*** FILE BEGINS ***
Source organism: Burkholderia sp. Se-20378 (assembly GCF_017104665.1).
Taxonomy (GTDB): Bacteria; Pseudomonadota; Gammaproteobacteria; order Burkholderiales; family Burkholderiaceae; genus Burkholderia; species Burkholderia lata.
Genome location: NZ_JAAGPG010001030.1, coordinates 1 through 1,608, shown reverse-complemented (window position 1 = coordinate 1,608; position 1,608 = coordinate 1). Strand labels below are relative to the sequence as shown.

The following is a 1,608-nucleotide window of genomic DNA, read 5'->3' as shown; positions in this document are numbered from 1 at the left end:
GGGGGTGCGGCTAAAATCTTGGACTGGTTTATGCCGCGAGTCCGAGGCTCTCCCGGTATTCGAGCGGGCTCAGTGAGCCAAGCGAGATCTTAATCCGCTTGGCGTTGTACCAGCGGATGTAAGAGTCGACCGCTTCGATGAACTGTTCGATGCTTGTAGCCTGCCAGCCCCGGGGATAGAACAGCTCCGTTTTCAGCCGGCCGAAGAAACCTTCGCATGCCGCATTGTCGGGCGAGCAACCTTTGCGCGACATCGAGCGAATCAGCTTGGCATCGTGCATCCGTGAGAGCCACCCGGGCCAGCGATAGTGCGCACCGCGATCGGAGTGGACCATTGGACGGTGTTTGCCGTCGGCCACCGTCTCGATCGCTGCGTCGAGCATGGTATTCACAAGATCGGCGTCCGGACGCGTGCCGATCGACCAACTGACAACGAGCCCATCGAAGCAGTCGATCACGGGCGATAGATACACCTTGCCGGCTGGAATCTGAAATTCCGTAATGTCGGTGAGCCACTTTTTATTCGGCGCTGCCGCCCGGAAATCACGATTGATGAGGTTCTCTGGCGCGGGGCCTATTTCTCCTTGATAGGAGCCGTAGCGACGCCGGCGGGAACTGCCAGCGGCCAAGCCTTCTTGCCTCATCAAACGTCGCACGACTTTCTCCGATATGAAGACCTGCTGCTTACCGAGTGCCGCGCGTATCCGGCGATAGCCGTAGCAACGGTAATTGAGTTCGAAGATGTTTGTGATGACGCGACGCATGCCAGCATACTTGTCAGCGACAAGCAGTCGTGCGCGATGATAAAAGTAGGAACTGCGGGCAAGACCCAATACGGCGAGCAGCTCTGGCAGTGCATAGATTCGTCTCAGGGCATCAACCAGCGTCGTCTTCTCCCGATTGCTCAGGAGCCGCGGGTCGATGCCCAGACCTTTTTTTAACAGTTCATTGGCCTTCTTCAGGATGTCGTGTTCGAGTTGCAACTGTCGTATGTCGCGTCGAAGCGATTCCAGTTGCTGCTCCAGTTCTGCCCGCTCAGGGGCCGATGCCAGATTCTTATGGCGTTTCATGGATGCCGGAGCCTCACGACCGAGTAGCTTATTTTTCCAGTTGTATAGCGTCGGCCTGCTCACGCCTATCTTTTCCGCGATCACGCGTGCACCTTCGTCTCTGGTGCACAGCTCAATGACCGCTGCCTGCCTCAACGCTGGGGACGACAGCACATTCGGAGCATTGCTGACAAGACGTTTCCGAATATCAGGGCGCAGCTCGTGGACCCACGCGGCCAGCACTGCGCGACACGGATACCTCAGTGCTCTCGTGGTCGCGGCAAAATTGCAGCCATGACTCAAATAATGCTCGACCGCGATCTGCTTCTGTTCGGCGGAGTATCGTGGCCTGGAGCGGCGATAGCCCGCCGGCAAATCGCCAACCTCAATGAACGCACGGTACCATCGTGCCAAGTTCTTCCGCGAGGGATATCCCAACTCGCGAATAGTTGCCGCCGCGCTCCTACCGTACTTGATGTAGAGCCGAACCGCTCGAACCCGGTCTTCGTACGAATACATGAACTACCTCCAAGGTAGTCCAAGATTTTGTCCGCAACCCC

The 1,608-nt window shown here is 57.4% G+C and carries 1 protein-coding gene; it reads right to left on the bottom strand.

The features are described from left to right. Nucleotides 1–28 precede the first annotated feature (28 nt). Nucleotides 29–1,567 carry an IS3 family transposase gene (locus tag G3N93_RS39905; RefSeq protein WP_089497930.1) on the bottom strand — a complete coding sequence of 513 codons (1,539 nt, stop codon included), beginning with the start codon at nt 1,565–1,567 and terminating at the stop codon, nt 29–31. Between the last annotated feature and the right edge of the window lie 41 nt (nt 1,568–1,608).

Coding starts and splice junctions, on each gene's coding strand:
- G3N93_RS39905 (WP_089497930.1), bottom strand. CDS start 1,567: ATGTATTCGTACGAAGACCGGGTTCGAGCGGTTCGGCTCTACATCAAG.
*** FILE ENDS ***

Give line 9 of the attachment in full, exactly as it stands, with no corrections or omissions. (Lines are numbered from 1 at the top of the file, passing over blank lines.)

- G3N93_RS39905 (WP_089497930.1), bottom strand. CDS start 1,567: ATGTATTCGTACGAAGACCGGGTTCGAGCGGTTCGGCTCTACATCAAG.